Image: UC San Diego rally
Nelvin C. Cepeda  /  Zuma Press
UC San Diego grad student Michael Navarro chants with fellow students at a rally Friday against recent racially tinged incidents. Some students occupied the chancellor's office.
updated 2/26/2010 8:04:10 PM ET 2010-02-27T01:04:10

Students on Friday took over the chancellor's office at the University of California, San Diego, to protest the hanging of a noose in a campus library, the latest in a string of racially charged incidents.

Students wearing red handkerchiefs over their faces blocked the doors to Chancellor Marye Anne Fox's offices around noon while more students inside chanted "real pain, real change." The students remained inside the office several hours later.

Authorities say the noose was found dangling from a light fixture on the seventh floor of Geisel Library on Thursday night.

Hundreds of students also were protesting outside the university administration building, where speakers have denounced the noose as an example of intolerance on the campus where less than 2 percent of the students are black.

A University of California statement said a student admitted she and two other people were responsible for hanging the noose. The statement did not identify the students or their race or include a motive.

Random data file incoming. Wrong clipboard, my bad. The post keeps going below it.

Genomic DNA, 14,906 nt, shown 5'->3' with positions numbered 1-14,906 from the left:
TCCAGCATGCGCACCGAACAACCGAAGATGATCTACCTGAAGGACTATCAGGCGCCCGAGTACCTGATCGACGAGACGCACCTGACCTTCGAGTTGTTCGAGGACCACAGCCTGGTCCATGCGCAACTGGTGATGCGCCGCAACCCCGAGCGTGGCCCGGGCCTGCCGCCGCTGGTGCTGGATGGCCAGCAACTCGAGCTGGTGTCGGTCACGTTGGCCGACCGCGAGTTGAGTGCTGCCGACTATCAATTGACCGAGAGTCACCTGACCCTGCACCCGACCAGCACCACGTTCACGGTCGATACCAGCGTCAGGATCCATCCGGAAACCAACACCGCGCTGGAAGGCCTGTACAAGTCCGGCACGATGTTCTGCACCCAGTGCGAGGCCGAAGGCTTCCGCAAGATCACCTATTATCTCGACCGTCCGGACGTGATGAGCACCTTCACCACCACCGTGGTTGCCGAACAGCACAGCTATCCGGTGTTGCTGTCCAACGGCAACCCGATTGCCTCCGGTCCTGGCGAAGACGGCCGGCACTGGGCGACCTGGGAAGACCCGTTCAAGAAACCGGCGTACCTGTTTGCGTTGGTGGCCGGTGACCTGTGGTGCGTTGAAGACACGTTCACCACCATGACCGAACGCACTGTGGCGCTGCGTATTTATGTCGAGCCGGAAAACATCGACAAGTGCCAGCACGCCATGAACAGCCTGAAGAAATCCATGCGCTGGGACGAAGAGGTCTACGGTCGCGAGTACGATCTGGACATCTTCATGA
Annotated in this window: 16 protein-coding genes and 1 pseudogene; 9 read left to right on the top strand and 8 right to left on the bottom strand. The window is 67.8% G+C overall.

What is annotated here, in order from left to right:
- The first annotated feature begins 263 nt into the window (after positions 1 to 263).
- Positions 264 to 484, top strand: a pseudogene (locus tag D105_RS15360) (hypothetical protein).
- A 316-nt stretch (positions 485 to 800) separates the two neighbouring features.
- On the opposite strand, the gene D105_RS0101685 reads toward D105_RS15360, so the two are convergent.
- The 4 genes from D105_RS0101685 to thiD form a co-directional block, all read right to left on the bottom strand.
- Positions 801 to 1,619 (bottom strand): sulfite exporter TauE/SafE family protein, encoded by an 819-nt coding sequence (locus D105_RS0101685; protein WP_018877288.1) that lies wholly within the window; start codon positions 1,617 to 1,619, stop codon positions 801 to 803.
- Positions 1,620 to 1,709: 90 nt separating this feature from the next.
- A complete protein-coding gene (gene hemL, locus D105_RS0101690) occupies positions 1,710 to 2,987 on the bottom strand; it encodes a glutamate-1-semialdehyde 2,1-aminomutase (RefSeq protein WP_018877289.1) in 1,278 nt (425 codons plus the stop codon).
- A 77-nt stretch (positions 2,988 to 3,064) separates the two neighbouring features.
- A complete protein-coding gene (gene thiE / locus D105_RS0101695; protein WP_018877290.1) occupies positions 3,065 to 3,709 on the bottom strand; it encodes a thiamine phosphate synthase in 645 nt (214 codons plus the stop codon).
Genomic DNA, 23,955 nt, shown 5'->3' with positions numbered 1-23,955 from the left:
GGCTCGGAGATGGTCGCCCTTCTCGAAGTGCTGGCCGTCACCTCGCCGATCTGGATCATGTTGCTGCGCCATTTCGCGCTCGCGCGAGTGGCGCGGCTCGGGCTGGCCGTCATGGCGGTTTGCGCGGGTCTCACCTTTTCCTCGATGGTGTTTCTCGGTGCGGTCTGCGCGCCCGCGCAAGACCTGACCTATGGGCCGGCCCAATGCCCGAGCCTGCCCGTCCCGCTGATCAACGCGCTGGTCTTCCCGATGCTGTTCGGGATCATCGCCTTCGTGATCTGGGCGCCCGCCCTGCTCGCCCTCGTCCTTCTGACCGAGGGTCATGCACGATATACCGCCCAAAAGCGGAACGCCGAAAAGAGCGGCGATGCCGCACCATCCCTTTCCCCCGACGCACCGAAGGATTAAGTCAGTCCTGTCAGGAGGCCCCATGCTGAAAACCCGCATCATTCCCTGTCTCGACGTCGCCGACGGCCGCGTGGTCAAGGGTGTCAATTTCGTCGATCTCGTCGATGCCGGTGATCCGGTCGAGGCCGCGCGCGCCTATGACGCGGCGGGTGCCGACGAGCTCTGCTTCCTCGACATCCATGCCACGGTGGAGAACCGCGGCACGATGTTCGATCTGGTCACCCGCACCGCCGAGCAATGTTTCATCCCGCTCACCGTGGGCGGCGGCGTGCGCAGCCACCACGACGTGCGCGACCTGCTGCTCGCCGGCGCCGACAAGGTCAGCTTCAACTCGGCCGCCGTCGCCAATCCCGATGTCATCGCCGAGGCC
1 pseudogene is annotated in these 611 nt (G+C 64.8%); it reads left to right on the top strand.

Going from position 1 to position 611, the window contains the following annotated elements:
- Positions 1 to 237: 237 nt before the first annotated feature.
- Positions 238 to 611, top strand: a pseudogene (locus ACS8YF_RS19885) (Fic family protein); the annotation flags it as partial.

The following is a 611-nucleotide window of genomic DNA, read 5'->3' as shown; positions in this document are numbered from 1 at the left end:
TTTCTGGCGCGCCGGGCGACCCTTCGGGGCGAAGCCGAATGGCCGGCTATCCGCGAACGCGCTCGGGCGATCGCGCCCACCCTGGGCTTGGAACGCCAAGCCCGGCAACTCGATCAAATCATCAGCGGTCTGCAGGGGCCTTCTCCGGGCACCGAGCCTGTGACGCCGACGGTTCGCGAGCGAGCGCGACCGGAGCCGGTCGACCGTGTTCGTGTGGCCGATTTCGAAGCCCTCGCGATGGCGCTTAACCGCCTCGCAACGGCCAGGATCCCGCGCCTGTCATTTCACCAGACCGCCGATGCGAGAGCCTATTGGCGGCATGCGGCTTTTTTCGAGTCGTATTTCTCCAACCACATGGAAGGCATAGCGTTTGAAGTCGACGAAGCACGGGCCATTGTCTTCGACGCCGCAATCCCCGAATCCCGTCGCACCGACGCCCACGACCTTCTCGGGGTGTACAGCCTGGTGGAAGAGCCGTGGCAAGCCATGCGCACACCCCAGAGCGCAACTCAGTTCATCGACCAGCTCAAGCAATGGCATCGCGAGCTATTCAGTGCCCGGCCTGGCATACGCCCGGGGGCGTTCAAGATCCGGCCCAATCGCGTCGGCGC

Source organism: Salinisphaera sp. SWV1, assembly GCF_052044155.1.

UC and campus authorities did not indicate whether the students would be charged with a hate crime. Under state law, hanging a noose to terrorize is punishable by up to a year in jail.

"Whatever the intent of the authors of this act, it was a despicable expression of racial hatred, and we are outraged," the UC statement said. "It has no place in civilized society, and it will not be tolerated."

To blacks, a noose recalls the days of widespread racism and lynchings.

"How am I supposed to walk into that building? How am I ever going to be safe there?" said ethnic studies major Cheyenne Stevens, who is black.

Mustafa Shahryar, 21, said he had seen the noose as he left the library.

Shahryar, who is from Afghanistan, told the crowd he grew accustomed to racial slurs while growing up in Southern California but was stunned to see the noose.

"Nothing phased me until last night," he said. "I just took that noose as an attack on all of us."

Black stereotypes
The school has already been in turmoil over an off-campus "Compton Cookout" party organized by some students that urged people to dress as ghetto stereotypes and promised there would be chicken, watermelon and malt liquor.

Chancellor Marye Anne Fox condemned the party, and the school began an investigation to determine if any students might face discipline. The school also initiated a campus-wide "Battle Hate" campaign.

Campus administrators held a "teach-in" against intolerance on Wednesday. the same day hundreds of students from UCSD and other universities staged a campus protest, demanding that officials make more efforts to combat racism.

Some students countered that the reaction to the party had been overblown. Others accused the campus Black Student Union of using it to push demands for more black professors and funding for ethnic studies.

Last week, the Associated Students president pulled funding from a student-run TV station after The Koala — a campus media outlet with a reputation for being offensive — came out in support of the party, called black students ungrateful and used a derogatory term for African-Americans during a program.

Copyright 2010 The Associated Press. All rights reserved. This material may not be published, broadcast, rewritten or redistributed.

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